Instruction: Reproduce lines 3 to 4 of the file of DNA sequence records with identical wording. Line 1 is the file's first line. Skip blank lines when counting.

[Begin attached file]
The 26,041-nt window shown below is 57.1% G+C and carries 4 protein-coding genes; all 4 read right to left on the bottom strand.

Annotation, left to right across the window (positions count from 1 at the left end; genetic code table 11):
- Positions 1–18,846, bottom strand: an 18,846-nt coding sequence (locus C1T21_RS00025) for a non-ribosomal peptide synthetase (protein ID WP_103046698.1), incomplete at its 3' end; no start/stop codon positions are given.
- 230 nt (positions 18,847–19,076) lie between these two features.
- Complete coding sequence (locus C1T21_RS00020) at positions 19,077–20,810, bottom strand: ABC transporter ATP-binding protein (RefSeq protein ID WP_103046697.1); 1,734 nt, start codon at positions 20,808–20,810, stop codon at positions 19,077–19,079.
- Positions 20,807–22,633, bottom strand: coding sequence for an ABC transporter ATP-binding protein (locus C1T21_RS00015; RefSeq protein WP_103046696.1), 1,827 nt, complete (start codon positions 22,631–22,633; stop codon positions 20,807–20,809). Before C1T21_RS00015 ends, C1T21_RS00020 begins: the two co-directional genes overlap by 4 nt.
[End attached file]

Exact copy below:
- Positions 1–18,846, bottom strand: an 18,846-nt coding sequence (locus C1T21_RS00025) for a non-ribosomal peptide synthetase (protein ID WP_103046698.1), incomplete at its 3' end; no start/stop codon positions are given.
- 230 nt (positions 18,847–19,076) lie between these two features.